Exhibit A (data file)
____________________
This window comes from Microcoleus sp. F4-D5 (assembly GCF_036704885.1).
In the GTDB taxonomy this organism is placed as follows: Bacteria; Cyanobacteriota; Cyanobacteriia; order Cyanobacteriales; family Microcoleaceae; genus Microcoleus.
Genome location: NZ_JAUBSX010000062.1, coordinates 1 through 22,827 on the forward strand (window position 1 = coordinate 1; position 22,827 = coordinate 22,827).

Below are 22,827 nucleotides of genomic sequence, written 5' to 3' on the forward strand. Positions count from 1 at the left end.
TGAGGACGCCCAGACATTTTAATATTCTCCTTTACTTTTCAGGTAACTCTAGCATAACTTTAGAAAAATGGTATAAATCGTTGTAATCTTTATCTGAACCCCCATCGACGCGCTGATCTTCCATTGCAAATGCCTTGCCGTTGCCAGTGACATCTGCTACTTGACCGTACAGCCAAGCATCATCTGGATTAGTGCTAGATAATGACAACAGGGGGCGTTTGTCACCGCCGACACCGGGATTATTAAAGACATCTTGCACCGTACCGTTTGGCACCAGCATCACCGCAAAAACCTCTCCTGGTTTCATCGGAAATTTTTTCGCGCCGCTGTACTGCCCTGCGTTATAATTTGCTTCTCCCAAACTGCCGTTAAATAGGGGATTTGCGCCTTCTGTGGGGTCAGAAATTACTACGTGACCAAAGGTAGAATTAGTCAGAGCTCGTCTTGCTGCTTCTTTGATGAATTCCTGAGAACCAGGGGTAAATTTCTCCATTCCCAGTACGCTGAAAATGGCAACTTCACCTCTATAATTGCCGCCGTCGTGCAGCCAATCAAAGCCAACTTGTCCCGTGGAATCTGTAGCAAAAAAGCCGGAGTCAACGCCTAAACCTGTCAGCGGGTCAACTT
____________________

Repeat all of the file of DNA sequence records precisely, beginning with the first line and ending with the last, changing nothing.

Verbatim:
This window comes from Microcoleus sp. F4-D5 (assembly GCF_036704885.1).
In the GTDB taxonomy this organism is placed as follows: Bacteria; Cyanobacteriota; Cyanobacteriia; order Cyanobacteriales; family Microcoleaceae; genus Microcoleus.
Genome location: NZ_JAUBSX010000062.1, coordinates 1 through 22,827 on the forward strand (window position 1 = coordinate 1; position 22,827 = coordinate 22,827).

Below are 22,827 nucleotides of genomic sequence, written 5' to 3' on the forward strand. Positions count from 1 at the left end.
TGAGGACGCCCAGACATTTTAATATTCTCCTTTACTTTTCAGGTAACTCTAGCATAACTTTAGAAAAATGGTATAAATCGTTGTAATCTTTATCTGAACCCCCATCGACGCGCTGATCTTCCATTGCAAATGCCTTGCCGTTGCCAGTGACATCTGCTACTTGACCGTACAGCCAAGCATCATCTGGATTAGTGCTAGATAATGACAACAGGGGGCGTTTGTCACCGCCGACACCGGGATTATTAAAGACATCTTGCACCGTACCGTTTGGCACCAGCATCACCGCAAAAACCTCTCCTGGTTTCATCGGAAATTTTTTCGCGCCGCTGTACTGCCCTGCGTTATAATTTGCTTCTCCCAAACTGCCGTTAAATAGGGGATTTGCGCCTTCTGTGGGGTCAGAAATTACTACGTGACCAAAGGTAGAATTAGTCAGAGCTCGTCTTGCTGCTTCTTTGATGAATTCCTGAGAACCAGGGGTAAATTTCTCCATTCCCAGTACGCTGAAAATGGCAACTTCACCTCTATAATTGCCGCCGTCGTGCAGCCAATCAAAGCCAACTTGTCCCGTGGAATCTGTAGCAAAAAAGCCGGAGTCAACGCCTAAACCTGTCAGCGGGTCAACTT